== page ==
At its fifteenth session held in Carthage in December 1991, the Committee inscribed the Old City of Dubrovnik on the List of World Heritage in Danger. At the sixteenth session of the Bureau in July 1992, it was recommended that the Croatian authorities create a buffer zone in order to ensure the protection of the ancient fortress and the surrounding areas.
Since the last session of the Committee, two brochures on Dubrovnik have been published in order to publicize the plan to safeguard the Fortress and the Old City, damaged by bombardment, and also with the aim of raising funds. Specific projects have been implemented with funds from private and public associations and some countries, such as Austria, France, Germany and Italy, have shown interest in providing additional financial assistance for safeguarding the Old City.
At its present session, a UNESCO consultant informed the Bureau that the Croatian local authorities had prepared and submitted to the Government a plan for the buffer zone. The two fortifications outside the border of the ramparts should be included in a future extension of the boundaries of the site. However, this plan has not yet received clearance from the Government.
ICOMOS called attention to the need to protect the two fortifications outside the ancient town and requested that construction of new buildings be avoided in the proximity. It was also proposed that legislation be enforced in order to prevent the construction of high buildings along and close to the coastline, which would spoil the best view of the skyline of the old town of Dubrovnik, when approached from the sea.
The Rapporteur expressed satisfaction with the work undertaken to date, in spite of the present difficulties and dangerous conditions in the country. Furthermore, he supported the ICOMOS propositions and requested that measures be taken to limit the use of billboards and neon signs in and around the old town.
The Bureau endorsed these recommendations and requested the World Heritage Centre to contact the Croatian authorities in order to obtain the approved extension of the boundaries of the site, for which recommendations from the Bureau should be taken into consideration.
SOC: The Old City of Dubrovnik (Croatia)
The Old City of Dubrovnik (Croatia)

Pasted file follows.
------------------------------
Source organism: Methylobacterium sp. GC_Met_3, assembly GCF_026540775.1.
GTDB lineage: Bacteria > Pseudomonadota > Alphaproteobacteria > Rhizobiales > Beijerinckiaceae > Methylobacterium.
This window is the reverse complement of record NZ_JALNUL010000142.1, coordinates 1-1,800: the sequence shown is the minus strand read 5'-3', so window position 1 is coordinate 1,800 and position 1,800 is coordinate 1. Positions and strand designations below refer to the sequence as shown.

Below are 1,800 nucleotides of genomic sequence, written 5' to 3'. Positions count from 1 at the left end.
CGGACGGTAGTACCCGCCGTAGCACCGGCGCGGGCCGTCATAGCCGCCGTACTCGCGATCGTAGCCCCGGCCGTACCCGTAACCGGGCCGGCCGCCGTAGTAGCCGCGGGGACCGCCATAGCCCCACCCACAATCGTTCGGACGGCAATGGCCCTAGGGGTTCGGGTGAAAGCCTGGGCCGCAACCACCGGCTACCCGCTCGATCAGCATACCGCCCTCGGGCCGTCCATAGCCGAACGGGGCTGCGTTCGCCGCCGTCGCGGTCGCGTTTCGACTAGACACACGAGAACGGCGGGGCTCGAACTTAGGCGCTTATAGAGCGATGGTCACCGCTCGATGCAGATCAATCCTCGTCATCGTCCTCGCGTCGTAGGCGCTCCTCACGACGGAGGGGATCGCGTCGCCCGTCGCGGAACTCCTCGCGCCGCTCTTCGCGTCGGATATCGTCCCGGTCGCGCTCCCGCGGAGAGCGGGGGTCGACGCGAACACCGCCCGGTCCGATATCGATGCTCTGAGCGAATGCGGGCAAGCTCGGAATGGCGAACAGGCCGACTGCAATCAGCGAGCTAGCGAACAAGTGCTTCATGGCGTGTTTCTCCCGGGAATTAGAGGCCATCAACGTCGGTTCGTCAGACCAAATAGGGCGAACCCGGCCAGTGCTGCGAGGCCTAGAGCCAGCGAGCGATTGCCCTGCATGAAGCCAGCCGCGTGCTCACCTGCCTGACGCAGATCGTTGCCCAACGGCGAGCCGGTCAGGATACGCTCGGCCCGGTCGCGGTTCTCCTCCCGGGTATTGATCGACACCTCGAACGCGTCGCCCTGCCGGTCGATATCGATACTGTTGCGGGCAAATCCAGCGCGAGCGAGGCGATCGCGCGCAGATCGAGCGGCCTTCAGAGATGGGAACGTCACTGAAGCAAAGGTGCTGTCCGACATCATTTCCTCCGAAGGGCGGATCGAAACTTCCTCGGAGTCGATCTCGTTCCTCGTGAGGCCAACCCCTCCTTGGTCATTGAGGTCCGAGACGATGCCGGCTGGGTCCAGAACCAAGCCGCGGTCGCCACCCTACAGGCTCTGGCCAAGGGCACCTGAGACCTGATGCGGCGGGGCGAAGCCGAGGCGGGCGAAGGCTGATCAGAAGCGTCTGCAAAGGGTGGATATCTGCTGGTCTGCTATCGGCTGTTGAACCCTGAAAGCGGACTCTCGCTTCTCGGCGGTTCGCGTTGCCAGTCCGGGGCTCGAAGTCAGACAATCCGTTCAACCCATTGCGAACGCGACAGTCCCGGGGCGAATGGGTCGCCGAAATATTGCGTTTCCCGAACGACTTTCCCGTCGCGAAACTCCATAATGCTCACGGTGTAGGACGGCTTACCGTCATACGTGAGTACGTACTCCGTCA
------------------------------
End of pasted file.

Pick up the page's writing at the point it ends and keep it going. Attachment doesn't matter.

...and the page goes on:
The Secretariat recalled action undertaken by UNESCO in cooperation with Croatian specialists, and indicated that the brochures prepared jointly with national authorities proved to be an excellent promotional support. A number of safeguarding measures were taken:
- a restoration methodology was defined;
- training courses were organized in France and Italy for Croatian architects;
- equipment and materials were purchased for the restoration of roofs.
These UNESCO activities, undertaken in liaison with the Institute for the Protection of Cultural Monuments of Dubrovnik, the Institute for the Rehabilitation of Dubrovnik and the UNESCO National Commission, should be reinforced through support under the World Heritage Fund.
At the request of the Committee at its sixteenth session, the Croatian authorities submitted a proposal for the extension of the World Heritage site. This was discussed by the Bureau at its seventeenth extraordinary session, and it was decided to defer this proposal until the Croatian authorities also submit, as requested, a proposal for a buffer zone.
No draft Decision
The threats indicated are listed in alphabetical order; their order does not constitute a classification according to the importance of their impact on the property.
Furthermore, they are presented irrespective of the type of threat faced by the property, i.e. with specific and proven imminent danger (“ascertained danger”) or with threats which could have deleterious effects on the property’s Outstanding Universal Value (“potential danger”).